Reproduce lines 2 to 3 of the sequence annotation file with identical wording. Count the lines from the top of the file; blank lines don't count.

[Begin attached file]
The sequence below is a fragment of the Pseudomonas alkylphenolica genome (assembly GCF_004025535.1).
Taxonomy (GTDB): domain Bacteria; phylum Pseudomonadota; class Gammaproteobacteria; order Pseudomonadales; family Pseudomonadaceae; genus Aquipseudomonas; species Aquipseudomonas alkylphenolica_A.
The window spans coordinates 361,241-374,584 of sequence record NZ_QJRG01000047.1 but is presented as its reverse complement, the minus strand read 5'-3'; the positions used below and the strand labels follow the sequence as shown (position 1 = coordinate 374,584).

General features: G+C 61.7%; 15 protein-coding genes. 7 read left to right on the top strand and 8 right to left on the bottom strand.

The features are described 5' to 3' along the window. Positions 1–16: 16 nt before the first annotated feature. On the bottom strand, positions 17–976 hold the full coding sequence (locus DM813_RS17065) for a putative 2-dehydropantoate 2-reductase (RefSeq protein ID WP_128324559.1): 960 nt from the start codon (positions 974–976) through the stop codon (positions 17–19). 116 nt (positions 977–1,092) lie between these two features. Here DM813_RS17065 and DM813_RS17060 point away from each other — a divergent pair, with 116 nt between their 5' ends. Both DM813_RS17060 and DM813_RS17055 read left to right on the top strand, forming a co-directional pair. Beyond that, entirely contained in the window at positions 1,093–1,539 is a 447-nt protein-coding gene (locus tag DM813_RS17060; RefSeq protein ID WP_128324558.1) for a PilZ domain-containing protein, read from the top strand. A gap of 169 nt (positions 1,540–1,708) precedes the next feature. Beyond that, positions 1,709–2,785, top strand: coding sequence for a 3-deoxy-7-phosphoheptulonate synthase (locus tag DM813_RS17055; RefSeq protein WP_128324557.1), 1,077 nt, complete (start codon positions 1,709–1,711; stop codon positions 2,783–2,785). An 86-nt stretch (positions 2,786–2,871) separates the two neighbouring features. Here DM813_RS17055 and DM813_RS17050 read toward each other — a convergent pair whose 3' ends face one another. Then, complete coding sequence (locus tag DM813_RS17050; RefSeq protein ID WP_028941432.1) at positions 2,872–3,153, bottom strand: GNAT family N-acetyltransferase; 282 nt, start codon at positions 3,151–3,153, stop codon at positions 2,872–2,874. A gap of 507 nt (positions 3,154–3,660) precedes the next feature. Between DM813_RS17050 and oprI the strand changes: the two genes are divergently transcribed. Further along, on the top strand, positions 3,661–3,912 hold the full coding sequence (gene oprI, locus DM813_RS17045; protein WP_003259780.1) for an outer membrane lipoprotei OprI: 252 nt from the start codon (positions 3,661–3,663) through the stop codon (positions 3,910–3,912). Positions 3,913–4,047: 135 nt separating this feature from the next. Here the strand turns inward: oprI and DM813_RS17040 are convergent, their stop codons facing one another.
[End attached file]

Taxonomy (GTDB): domain Bacteria; phylum Pseudomonadota; class Gammaproteobacteria; order Pseudomonadales; family Pseudomonadaceae; genus Aquipseudomonas; species Aquipseudomonas alkylphenolica_A.
The window spans coordinates 361,241-374,584 of sequence record NZ_QJRG01000047.1 but is presented as its reverse complement, the minus strand read 5'-3'; the positions used below and the strand labels follow the sequence as shown (position 1 = coordinate 374,584).